Shoes are to an outfit what icing is to a cake. Both add a nice flavor to the whole, and are one of the last things you put on. While you can eat a cake without icing or wear the wrong shoes with an outfit, the question remains…why would you want to do either?

Monday, December 6, 2010

Cut By Hand

I hope that anyone who read the last installment visited the New England Shirt Company website. This idea that good shirts and pants can still be made in America lives on through people with a sense of quality and solid design. Having said that I would like to expand on this idea to include some other domestically made menswear that we presently include in our americana assortment. This offering includes Oxxford Clothing, Gitman Vintage shirts, Hamilton Made to Measure shirts, Barbara Blank neck wear , and Hertling trousers and vests. Each of these offers a high price value relationship along with a fashion perspective that is concurrent with a modern interpretation of the market. Let's talk about these starting with Oxxford Clothing.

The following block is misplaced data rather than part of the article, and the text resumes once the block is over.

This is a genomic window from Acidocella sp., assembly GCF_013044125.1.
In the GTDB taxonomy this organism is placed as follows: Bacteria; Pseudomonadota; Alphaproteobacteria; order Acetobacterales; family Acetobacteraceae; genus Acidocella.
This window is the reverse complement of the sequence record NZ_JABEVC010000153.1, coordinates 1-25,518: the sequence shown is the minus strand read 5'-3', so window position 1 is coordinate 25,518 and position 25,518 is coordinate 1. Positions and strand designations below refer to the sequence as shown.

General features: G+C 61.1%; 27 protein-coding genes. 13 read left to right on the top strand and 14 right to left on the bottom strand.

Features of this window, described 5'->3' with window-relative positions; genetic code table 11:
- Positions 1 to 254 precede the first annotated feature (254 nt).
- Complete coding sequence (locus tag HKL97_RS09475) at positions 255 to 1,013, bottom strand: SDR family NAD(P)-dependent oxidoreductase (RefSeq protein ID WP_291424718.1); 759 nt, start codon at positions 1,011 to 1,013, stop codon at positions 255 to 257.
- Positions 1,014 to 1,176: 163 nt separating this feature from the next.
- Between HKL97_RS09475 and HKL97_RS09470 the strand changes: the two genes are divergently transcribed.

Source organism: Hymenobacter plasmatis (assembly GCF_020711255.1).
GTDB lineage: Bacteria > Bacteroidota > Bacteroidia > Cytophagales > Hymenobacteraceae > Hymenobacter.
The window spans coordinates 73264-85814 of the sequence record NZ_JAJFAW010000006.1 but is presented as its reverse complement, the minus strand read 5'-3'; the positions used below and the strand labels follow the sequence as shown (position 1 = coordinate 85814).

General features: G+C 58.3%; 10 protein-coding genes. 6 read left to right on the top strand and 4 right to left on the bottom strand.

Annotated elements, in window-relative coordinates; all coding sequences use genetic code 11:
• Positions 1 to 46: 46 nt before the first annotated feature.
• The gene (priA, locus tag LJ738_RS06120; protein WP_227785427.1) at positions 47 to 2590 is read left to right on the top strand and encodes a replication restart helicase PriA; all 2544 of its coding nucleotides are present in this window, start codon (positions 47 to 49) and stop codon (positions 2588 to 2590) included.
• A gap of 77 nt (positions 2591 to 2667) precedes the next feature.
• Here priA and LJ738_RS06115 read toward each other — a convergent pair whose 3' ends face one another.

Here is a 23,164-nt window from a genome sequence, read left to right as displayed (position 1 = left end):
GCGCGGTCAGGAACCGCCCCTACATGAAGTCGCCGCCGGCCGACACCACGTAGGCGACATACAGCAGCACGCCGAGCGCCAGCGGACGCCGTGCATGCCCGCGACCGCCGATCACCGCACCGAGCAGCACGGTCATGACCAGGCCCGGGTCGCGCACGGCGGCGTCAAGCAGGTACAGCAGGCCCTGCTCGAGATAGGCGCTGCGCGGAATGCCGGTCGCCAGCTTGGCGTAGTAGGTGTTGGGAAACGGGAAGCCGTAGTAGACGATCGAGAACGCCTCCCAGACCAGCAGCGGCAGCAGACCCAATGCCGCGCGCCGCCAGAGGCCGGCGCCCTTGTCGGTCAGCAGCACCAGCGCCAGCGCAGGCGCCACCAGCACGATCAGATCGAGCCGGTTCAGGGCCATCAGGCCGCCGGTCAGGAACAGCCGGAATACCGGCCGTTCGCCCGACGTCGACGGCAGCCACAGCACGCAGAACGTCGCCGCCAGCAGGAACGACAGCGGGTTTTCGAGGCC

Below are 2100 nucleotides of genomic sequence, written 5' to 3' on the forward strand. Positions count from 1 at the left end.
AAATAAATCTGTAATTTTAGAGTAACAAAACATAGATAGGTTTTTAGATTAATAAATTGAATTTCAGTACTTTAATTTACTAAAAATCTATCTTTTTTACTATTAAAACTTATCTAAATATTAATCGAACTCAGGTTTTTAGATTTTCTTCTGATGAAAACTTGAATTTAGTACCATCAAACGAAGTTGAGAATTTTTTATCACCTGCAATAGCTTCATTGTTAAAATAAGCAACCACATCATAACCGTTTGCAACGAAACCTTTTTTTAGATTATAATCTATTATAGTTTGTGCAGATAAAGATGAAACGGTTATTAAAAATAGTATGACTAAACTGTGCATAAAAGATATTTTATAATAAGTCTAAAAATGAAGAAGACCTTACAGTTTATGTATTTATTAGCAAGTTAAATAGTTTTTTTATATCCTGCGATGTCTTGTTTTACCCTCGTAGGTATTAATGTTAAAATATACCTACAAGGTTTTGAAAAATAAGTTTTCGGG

Along with the classic Finest Quality collection,which is all made by hand, the addition of the 1220 collection has reached out to a larger audience with updated styling and lower price points. Updates include higher arm holes, more waist suppression, narrowed point to point, shorter jackets and slimmer pants. At the lower cost the jacket retains all of the hand made features except the hand padded lapel and handmade buttonholes. The main difference in this collection is the pant which is engineered rather than hand made. 1220 is approximately 30% less than the Finest Quality. So if you are looking for modern styling and a more affordable price 1220 is a really excellent opportunity. If you are interested in all handmade clothing and price is not part of your equation then the Finest Quality is an exceptional garment. Below is a link to the website which deals with the Finest Quality only. Both segments of the line are offered as "off the rack" or "made to measure."


Monday, November 22, 2010


This week I would like to address the rise of “American Style” and highlight one of the companies dedicated to preservation of this ideal. With the migration of textiles and clothing manufacturing to the Far East over the last thirty years very few American made clothing companies managed to survive. With fashion taking its cue from Italy these survivors slipped into a relatively obscure status appealing to a small but steadfast group of stores and consumers.